Effective fleet management is essential for companies that lease out machinery and equipment to the industrial, mining and construction sectors. Forming the heart of their business, the renting out of this equipment is important for business continuity and that is why it is so important that these valuable assets are adequately managed.
Managing a fleet of machinery across multiple locations is a complex procedure that requires the attention of a designated fleet manager who is responsible for the coordinating and facilitating of machinery for various related activities. The fleet manager is also in charge of selecting the fleet of machinery and is also accountable for the maintenance of the equipment.
“There is no specific way to successfully manage a fleet as this is dependent on the company’s needs, budgets and experiences. What works for one company may not necessarily work for another but with this in mind, improvements can always be made. Standardising equipment and having maintenance schedules are aspects that can be modified to help managers boost efficiency” explains Craig Swart, Fleet Manager at Rand-Air, the largest fleet of generators and compressors for hire in Southern Africa.
With all the legalities involved, having a mutually beneficial contract agreement in place is important in maintaining the relationship with your customer. Swart advises “a binding document that covers both parties is considered a major contributor of the success of the relationship.” The lease agreement includes the monthly cost of hiring the machinery, the obligations and responsibilities of the leasing agent and the customer. The contract agreement needs to be clearly outlined and understood by both parties.
Setting up scheduling programmes is a vital part of the fleet management process as this ensures that all the equipment is running in peak operating condition. “Regular maintenance on and off site is imperative in minimising downtime. Another factor to better manage fleet is to ensure that you are familiar with your equipment at all times and that you are aware of any discrepancies,” says Swart. An obvious risk in the management of a fleet of machinery is the wear and tear. Regular maintenance planning and executions will ensure that the fleet manager is well prepared for any repairs, costs and system downtime and enables alternative plans to be made if they are deemed necessary. Swart adds “regular scheduled inspections of equipment highlights early warning signs of any potential problems and diminishes the risk of major failure while optimising system efficiency.”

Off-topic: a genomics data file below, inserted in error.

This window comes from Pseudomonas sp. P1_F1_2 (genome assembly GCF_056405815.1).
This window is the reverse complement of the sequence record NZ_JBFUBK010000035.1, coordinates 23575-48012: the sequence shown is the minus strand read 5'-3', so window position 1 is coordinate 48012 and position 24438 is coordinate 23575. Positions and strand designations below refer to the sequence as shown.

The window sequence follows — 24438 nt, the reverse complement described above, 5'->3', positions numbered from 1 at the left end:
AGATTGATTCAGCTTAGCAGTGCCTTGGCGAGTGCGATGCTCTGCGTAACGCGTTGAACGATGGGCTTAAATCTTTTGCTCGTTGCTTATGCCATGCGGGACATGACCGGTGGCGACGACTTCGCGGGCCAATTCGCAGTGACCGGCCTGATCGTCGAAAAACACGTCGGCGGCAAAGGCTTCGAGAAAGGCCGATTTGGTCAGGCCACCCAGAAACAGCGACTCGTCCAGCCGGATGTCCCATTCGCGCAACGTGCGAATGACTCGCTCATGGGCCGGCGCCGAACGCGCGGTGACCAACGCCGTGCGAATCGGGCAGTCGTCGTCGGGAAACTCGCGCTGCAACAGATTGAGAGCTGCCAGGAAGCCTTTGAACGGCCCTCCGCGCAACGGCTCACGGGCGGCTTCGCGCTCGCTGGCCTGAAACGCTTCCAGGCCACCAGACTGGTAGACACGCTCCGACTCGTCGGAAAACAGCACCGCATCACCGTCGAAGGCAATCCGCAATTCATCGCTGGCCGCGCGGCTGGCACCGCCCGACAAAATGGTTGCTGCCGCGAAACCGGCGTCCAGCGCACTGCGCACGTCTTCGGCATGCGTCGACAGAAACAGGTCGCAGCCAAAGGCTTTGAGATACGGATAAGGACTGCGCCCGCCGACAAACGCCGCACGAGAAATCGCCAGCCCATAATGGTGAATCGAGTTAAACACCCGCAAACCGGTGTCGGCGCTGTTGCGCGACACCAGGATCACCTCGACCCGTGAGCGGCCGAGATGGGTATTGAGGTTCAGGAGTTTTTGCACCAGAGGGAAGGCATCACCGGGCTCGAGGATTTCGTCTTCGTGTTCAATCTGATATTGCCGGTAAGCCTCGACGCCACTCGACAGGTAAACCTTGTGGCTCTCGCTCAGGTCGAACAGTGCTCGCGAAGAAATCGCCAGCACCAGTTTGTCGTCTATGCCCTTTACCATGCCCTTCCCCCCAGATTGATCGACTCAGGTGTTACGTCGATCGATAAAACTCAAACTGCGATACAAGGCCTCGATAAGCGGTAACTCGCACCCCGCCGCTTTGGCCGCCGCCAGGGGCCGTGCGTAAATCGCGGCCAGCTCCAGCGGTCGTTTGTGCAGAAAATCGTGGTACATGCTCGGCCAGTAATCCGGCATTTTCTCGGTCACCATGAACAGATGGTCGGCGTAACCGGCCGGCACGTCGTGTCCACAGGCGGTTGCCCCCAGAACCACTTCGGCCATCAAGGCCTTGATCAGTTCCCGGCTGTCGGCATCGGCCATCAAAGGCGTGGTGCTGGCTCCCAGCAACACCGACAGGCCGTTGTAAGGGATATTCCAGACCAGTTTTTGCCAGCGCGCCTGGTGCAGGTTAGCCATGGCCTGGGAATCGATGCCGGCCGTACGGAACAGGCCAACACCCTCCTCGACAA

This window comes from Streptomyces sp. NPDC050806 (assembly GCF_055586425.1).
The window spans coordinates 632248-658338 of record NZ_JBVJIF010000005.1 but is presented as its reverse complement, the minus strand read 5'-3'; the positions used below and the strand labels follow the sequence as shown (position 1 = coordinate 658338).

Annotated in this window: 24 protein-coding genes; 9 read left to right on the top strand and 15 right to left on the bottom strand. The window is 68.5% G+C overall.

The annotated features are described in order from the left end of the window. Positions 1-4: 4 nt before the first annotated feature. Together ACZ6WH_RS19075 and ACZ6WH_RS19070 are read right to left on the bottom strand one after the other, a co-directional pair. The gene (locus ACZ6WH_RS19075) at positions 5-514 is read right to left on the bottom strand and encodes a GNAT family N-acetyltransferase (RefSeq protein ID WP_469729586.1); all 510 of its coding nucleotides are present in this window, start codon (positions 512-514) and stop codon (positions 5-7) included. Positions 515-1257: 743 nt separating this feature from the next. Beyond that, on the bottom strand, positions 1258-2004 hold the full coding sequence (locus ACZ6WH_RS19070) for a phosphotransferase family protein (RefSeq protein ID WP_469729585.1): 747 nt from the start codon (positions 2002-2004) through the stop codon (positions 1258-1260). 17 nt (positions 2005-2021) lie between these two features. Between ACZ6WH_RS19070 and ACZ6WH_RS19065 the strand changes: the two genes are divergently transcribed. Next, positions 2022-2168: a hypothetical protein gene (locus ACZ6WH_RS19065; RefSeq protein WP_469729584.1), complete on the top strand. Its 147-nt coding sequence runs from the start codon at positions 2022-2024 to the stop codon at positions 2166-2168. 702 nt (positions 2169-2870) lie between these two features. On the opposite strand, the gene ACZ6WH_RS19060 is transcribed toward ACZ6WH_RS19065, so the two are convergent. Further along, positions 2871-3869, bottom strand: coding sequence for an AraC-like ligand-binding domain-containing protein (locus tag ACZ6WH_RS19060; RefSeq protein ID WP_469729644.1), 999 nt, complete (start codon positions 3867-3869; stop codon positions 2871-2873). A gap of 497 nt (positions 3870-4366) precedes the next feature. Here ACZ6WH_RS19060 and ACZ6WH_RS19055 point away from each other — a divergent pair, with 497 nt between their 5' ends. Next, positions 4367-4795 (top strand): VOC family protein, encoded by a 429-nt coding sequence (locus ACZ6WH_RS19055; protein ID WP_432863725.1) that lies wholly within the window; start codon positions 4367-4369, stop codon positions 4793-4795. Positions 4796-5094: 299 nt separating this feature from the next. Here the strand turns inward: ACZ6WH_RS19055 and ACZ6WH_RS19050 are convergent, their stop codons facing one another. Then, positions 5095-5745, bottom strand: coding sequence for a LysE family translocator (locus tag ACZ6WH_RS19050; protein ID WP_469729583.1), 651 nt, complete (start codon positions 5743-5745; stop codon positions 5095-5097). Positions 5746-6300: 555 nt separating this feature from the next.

Further to this, training is key for a rental transaction of this nature and it is the duty of the fleet manager to provide extensive education on the product that they are renting out. “Not only is this significant for your customer but it is important for you as this will reduce the risk of damage to the equipment. Health and safety training is also imperative as this will lessen the chances of injury when operating the equipment.”
It is also helpful to do regular customer surveys as this is a valuable way of obtaining feedback. “This highlights the aspects of the rental transaction that were good and indicates the areas that require attention. Engaging with your customers on this level makes them feel that their comments are appreciated,” states Swart.
“Having a fleet manager or a fleet management operation in your organisation allows companies that rely on the renting out their equipment to remove the risks associated with product investment, improving overall productivity on sites where their products are being utilised,” concludes Swart.